La Forêt dolmen   Leave a comment

There are supposed to be three dolmens up at La Forêt, high up above Siran in the Minervois. One is known to have disappeared – bulldozed under during a replantation scheme some 40 years ago. It was precisely located, 100 m. west of the Lauriol crossroad on the D 182, and 20 m. north of the road. My daughter and I looked for good while – but everything and anything could have been a smashed-up tomb.

This final upland stretch of la Causse de Siran, before it abruptly plunges into La Gorge de la Cesse, is called Causserel. In Google Earth it looks like a thumb-print : lines and whorls following the contours, gouged into the poor limestone soil by giant Forestry Commission ploughs. There’s little chance of finding a dolmen in this terrain – though I tried.

But one dolmen remains – just. There are only two stones left, and one is magnificent in its lonely ruined splendour.

Battered and eroded, this west orthostat still testifies to a megalithic tomb of exceptional proportions. It measures 2 metres above ground by 1 m. 20 long. Curiously it is doubled by another stone (of no mean size itself), but dwarfed by this giant :

The site couldn’t be more dramatic : twenty metres behind are the cliffs of la Gorge de la Cesse, under-cut with ‘grottes’ and abris-sous-roches – while here in front, and virtually due south, is the massive bulk of Alaric mountain, with the Pyrenees as final backdrop. The clan that commanded this potent position, of forest and gorge and pasture certainly constructed a worthy tomb for their dead.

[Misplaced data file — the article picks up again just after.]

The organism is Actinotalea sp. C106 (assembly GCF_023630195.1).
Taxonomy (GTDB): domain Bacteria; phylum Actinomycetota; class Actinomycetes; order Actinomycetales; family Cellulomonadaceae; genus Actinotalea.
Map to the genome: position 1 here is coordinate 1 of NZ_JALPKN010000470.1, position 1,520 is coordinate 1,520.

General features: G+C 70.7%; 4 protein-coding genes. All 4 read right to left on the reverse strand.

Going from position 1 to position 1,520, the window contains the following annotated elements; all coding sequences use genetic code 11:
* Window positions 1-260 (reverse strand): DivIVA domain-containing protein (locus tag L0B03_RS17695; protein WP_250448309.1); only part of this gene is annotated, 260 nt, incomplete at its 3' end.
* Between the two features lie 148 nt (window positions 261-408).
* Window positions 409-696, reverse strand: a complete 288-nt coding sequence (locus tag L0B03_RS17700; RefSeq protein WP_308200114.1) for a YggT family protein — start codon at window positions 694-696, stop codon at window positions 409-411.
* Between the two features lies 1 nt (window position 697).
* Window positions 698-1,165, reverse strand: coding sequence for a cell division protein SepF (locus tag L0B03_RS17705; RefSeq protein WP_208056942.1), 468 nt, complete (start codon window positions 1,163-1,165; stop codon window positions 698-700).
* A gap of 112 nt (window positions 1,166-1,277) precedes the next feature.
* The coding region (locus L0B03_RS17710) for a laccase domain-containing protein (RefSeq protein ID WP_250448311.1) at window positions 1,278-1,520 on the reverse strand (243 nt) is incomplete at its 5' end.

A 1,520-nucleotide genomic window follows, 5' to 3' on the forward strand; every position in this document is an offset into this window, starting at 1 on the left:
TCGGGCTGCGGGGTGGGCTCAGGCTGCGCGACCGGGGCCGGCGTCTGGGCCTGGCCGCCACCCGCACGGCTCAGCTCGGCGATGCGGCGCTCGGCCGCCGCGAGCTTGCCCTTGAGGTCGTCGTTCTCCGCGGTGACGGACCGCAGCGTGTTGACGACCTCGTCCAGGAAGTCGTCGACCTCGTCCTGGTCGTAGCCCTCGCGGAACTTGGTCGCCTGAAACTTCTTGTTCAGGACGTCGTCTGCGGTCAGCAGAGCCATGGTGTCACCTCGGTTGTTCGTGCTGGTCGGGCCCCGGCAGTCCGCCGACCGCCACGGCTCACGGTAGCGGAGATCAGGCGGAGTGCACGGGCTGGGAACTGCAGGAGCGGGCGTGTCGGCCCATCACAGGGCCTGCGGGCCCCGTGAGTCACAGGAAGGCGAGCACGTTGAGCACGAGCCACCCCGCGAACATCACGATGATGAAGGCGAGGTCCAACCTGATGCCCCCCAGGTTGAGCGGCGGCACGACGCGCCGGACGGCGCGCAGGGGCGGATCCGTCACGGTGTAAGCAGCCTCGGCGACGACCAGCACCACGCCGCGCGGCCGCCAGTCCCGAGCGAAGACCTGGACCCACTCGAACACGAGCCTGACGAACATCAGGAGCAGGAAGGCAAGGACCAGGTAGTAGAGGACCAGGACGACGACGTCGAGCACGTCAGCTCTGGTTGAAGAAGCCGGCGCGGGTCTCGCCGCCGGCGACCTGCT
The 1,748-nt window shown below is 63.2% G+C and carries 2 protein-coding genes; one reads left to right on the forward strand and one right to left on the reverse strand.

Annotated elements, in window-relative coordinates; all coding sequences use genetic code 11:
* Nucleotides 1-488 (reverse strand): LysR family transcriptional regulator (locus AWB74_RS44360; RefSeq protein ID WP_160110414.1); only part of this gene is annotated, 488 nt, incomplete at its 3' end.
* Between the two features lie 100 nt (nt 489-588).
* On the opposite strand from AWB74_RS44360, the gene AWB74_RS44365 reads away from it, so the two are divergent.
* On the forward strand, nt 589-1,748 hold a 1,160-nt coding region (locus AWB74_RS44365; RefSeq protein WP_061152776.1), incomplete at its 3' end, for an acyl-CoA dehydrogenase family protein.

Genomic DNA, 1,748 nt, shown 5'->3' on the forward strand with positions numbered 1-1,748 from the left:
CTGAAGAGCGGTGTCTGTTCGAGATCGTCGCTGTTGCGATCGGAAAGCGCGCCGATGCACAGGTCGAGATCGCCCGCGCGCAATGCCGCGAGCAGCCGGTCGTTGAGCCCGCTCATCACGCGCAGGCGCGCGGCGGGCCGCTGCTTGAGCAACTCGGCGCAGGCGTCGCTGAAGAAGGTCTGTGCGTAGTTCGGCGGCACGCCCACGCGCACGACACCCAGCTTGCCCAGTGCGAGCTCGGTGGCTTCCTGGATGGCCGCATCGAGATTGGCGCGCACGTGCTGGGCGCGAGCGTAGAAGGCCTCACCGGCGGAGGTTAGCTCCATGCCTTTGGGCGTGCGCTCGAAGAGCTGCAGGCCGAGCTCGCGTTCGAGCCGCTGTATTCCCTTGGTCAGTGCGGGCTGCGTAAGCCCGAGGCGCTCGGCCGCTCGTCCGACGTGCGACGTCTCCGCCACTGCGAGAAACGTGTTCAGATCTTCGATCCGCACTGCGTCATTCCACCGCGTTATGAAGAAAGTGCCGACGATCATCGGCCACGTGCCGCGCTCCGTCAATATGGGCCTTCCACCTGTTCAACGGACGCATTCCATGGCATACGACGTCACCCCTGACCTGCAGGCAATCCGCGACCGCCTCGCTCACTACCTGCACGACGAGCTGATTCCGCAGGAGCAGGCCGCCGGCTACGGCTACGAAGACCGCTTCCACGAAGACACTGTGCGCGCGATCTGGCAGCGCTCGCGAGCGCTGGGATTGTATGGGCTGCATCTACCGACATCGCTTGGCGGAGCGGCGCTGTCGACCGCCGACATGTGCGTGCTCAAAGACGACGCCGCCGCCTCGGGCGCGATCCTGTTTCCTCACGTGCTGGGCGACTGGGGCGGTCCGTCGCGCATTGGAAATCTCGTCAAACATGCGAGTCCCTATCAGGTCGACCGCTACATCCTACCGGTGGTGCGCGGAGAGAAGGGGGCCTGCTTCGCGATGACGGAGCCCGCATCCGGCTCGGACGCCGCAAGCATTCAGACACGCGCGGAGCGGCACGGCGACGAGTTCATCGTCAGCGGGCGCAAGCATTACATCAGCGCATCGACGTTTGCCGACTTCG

The splendour is all but gone from this great structure – it was ransacked and uprooted long before any modern archaeologist got to it. There is no chevet or headstone, no table, no east orthostats, no sign of corridor or antichamber, and no tumulus but for a few scattered stones. It is marked on no map, features in no guidebook, gets no mention from expert or amateur historian, or tourist. For all purposes – it has been forgotten.

This view from the foot, looking north, shows the interleaved west orthostats – and the traces of a thorough excavation. This partial overlapping of stones can be seen in other tombs of the area, and most clearly at Mousse dolmen 1, just to the south :

Without this second orthostat, and in the absence of a tumulus or documentation, the legitimacy of the construction as dolmen – as opposed to menhir – would be called into question.

The reasons for its advanced state of delapidation may never be found – but the photo above may hold the essential clue : it is one of the tallest dolmens of the region, and the most exposed. Torrential rainstorms and winds that can gust to well over 100 kph and hold steady at 60 for days at a time are a feature of the region. The earth-covering of the tumulus would need constant upkeep and repair in the face of such force. Its stones may have gone into the construction of the farm nearby, and its orthostats tumbled by herds of cattle or clambering goats. Grave-robbers and amateur archaeologists may also have leant a hand in its ruination.

The exact coordinates will be available to members of my Société d’Etudes Scientifiques de l’Aude, at Carcassonne. Or from me, as part of a guided walk.

Posted June 13, 2010 by Richard Williams

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